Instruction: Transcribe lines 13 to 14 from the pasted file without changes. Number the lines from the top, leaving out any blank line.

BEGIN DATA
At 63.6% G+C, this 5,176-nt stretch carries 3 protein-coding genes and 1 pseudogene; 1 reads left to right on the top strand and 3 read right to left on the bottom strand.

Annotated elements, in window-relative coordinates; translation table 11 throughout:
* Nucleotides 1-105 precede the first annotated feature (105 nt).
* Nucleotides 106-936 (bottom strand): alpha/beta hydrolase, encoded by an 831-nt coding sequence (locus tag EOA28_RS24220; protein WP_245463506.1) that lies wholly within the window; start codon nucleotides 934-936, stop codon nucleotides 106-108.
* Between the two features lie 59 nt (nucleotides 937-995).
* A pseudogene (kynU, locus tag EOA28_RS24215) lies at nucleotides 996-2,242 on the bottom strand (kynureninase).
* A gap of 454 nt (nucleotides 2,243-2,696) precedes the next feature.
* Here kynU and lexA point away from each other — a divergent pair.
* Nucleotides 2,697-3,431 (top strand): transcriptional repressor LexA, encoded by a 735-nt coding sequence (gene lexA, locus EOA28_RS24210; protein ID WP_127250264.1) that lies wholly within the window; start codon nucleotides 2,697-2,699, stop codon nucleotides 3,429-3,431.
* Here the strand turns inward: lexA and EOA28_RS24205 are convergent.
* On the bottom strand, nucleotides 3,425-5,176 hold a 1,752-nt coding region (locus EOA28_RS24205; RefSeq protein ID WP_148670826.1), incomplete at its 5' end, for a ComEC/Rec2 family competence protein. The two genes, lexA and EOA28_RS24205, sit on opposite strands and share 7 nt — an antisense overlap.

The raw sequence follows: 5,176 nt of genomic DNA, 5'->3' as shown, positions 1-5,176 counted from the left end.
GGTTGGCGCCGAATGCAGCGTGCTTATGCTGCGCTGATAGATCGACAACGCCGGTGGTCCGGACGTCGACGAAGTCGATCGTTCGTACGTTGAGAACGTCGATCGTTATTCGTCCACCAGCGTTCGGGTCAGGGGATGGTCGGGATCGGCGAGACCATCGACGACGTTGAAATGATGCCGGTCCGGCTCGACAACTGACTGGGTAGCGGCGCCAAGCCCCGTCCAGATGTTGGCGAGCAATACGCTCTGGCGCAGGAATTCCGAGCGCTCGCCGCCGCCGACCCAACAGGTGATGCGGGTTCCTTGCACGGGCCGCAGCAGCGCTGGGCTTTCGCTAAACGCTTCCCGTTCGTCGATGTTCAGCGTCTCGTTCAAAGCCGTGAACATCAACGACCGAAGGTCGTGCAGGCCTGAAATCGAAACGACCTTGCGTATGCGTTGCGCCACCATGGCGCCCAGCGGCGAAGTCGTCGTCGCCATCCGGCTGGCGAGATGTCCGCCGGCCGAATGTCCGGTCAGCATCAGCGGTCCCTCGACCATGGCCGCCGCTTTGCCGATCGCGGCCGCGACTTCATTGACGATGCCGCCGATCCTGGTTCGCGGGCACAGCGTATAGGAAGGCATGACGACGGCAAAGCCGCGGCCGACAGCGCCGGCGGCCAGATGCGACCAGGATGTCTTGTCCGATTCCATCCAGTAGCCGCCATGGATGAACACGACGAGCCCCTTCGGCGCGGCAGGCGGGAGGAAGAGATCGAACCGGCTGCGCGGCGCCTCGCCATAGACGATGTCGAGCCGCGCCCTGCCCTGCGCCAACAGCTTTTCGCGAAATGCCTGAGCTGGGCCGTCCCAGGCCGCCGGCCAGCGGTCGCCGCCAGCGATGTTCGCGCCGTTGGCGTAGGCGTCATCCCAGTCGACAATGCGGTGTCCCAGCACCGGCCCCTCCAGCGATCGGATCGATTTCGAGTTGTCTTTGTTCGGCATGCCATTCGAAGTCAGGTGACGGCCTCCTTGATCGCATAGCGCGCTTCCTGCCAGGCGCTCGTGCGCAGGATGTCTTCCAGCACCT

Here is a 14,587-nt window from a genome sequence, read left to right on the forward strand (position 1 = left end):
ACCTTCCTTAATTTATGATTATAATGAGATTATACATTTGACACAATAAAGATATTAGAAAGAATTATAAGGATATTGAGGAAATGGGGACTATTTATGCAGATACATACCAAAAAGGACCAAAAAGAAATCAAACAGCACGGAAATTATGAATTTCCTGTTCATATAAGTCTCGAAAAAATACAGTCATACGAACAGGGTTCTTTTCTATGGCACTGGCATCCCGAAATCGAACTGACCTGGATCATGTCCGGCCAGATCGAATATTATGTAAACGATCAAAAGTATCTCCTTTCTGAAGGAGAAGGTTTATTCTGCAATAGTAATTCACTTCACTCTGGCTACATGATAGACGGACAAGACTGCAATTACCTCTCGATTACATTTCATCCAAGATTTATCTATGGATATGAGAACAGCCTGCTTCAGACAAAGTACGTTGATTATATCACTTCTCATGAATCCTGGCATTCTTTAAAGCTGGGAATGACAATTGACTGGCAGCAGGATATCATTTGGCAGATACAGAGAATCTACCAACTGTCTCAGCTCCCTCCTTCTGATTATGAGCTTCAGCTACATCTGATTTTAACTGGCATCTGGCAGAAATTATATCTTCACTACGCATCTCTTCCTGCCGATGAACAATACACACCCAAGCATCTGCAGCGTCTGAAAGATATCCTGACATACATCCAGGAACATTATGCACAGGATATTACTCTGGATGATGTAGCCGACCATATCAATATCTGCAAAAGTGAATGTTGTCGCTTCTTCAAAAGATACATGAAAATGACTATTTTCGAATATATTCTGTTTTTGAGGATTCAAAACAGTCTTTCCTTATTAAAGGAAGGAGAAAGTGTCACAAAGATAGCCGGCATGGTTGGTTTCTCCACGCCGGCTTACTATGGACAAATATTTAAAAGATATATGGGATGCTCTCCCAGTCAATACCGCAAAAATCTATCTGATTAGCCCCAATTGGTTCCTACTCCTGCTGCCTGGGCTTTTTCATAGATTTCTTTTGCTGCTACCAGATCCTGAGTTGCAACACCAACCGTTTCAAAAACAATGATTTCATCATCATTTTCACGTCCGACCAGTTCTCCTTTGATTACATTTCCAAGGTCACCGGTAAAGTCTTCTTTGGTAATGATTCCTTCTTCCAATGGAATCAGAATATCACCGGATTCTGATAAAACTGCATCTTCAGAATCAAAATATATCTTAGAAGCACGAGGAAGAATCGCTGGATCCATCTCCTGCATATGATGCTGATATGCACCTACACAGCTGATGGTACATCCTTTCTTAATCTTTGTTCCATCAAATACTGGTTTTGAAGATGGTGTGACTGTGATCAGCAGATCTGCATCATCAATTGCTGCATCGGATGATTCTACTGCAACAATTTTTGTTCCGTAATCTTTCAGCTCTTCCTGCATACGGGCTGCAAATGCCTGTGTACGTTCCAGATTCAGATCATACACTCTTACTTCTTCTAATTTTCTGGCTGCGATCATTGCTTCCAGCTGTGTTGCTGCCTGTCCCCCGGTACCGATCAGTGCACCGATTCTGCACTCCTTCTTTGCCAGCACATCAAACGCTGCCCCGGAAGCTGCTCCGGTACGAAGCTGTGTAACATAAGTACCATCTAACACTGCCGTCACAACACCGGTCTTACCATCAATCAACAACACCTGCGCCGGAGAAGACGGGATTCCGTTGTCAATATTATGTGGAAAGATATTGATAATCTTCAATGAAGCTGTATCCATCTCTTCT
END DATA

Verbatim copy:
GGTTGGCGCCGAATGCAGCGTGCTTATGCTGCGCTGATAGATCGACAACGCCGGTGGTCCGGACGTCGACGAAGTCGATCGTTCGTACGTTGAGAACGTCGATCGTTATTCGTCCACCAGCGTTCGGGTCAGGGGATGGTCGGGATCGGCGAGACCATCGACGACGTTGAAATGATGCCGGTCCGGCTCGACAACTGACTGGGTAGCGGCGCCAAGCCCCGTCCAGATGTTGGCGAGCAATACGCTCTGGCGCAGGAATTCCGAGCGCTCGCCGCCGCCGACCCAACAGGTGATGCGGGTTCCTTGCACGGGCCGCAGCAGCGCTGGGCTTTCGCTAAACGCTTCCCGTTCGTCGATGTTCAGCGTCTCGTTCAAAGCCGTGAACATCAACGACCGAAGGTCGTGCAGGCCTGAAATCGAAACGACCTTGCGTATGCGTTGCGCCACCATGGCGCCCAGCGGCGAAGTCGTCGTCGCCATCCGGCTGGCGAGATGTCCGCCGGCCGAATGTCCGGTCAGCATCAGCGGTCCCTCGACCATGGCCGCCGCTTTGCCGATCGCGGCCGCGACTTCATTGACGATGCCGCCGATCCTGGTTCGCGGGCACAGCGTATAGGAAGGCATGACGACGGCAAAGCCGCGGCCGACAGCGCCGGCGGCCAGATGCGACCAGGATGTCTTGTCCGATTCCATCCAGTAGCCGCCATGGATGAACACGACGAGCCCCTTCGGCGCGGCAGGCGGGAGGAAGAGATCGAACCGGCTGCGCGGCGCCTCGCCATAGACGATGTCGAGCCGCGCCCTGCCCTGCGCCAACAGCTTTTCGCGAAATGCCTGAGCTGGGCCGTCCCAGGCCGCCGGCCAGCGGTCGCCGCCAGCGATGTTCGCGCCGTTGGCGTAGGCGTCATCCCAGTCGACAATGCGGTGTCCCAGCACCGGCCCCTCCAGCGATCGGATCGATTTCGAGTTGTCTTTGTTCGGCATGCCATTCGAAGTCAGGTGACGGCCTCCTTGATCGCATAGCGCGCTTCCTGCCAGGCGCTCGTGCGCAGGATGTCTTCCAGCACCT

Here is a 14,587-nt window from a genome sequence, read left to right on the forward strand (position 1 = left end):